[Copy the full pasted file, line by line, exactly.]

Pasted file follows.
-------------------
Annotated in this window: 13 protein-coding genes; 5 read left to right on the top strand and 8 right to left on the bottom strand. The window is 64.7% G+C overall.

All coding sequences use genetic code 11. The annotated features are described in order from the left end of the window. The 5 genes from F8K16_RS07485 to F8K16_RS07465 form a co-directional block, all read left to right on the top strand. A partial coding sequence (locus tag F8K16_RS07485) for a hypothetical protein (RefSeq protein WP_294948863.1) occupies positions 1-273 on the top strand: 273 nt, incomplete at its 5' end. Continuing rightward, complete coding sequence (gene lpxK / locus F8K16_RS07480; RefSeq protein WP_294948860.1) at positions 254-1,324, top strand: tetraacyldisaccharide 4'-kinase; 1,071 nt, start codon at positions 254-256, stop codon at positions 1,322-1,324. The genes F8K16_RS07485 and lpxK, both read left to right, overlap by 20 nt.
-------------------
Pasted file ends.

Annotated in this window: 13 protein-coding genes; 5 read left to right on the top strand and 8 right to left on the bottom strand. The window is 64.7% G+C overall.

All coding sequences use genetic code 11. The annotated features are described in order from the left end of the window. The 5 genes from F8K16_RS07485 to F8K16_RS07465 form a co-directional block, all read left to right on the top strand. A partial coding sequence (locus tag F8K16_RS07485) for a hypothetical protein (RefSeq protein WP_294948863.1) occupies positions 1-273 on the top strand: 273 nt, incomplete at its 5' end. Continuing rightward, complete coding sequence (gene lpxK / locus F8K16_RS07480; RefSeq protein WP_294948860.1) at positions 254-1,324, top strand: tetraacyldisaccharide 4'-kinase; 1,071 nt, start codon at positions 254-256, stop codon at positions 1,322-1,324. The genes F8K16_RS07485 and lpxK, both read left to right, overlap by 20 nt.